The Select Colinear command selects any extraneous vertices across a polygon's boundary, making for easy removal. To use, select the command from the menu bar Select > Colinear and a pop-up dialog asks you to define a distance. Click OK to execute the command, resulting in the selection of all colinear vertices.
The Select Coplanar command selects the edges between polygons that fall within a flatness range of a selected polygon. To use, select a polygon, and then select the command from the menu bar Select > Coplanar and a dialog box appears, allowing you to specify a flatness limit. Click OK to execute the command, resulting in an edge selection based on your input.
The Select Diagonal command selects edges to share triangle pairs. This is useful when you want to convert triangles to quadrangles. You can convert triangles to quadrangles by deleting the selected edges. Here are options for the command:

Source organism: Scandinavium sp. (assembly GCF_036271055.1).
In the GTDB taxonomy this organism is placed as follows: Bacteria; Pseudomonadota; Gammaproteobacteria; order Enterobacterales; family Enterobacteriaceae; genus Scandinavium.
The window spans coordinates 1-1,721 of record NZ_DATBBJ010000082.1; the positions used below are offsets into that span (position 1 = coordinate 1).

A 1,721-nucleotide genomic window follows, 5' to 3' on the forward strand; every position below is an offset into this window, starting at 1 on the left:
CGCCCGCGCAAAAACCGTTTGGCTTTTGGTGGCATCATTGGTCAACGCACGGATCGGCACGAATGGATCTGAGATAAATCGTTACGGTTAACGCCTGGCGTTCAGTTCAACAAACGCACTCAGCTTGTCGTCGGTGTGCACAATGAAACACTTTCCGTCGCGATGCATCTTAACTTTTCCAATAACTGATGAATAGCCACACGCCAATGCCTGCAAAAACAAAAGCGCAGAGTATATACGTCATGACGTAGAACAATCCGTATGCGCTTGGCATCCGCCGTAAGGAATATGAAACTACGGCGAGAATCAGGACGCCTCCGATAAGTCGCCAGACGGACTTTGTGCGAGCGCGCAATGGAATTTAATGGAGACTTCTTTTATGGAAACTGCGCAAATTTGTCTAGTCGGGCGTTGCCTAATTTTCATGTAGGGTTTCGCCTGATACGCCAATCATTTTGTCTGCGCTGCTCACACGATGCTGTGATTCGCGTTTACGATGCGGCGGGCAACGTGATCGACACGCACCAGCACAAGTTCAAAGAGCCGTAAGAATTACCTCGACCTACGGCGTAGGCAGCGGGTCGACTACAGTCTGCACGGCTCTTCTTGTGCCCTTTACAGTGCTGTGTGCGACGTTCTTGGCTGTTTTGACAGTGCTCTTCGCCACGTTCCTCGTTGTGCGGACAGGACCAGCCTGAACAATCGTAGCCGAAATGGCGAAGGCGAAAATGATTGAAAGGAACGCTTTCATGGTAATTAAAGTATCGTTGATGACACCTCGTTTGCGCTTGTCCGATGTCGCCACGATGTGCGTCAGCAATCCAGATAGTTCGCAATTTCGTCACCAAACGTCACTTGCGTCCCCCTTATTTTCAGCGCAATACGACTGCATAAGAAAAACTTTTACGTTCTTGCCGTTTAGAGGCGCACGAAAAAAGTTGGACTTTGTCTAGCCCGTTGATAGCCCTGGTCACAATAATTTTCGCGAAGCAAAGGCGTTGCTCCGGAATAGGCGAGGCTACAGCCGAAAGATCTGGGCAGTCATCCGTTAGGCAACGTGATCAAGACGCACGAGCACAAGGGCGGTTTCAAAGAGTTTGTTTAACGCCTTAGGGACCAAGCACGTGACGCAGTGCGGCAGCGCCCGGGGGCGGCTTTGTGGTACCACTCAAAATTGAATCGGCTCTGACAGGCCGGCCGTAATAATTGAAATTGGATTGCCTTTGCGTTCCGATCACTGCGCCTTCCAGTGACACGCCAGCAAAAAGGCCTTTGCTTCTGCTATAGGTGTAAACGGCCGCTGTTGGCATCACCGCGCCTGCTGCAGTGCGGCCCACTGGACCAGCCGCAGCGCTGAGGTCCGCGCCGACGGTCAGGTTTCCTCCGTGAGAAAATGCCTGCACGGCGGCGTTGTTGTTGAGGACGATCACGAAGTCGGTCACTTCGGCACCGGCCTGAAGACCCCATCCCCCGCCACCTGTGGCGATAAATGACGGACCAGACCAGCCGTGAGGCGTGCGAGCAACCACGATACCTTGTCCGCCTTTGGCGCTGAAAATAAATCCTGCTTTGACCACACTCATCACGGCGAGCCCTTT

• Flatness - this is the Coplanar flatness threshold between opposing triangle pairs, designating whether the edge is selected or not.
• Max Angle - this is the maximum angle for the corners of a quadrangle from the triangle pair.
• Keep Material Boundary - when this option is enabled, edges that fall along material boundary are not selected.
• Keep Part Boundary - when this option is enabled, edges that fall along a part boundary are not selected.
You can also select elements by using the Info and Statistics viewport.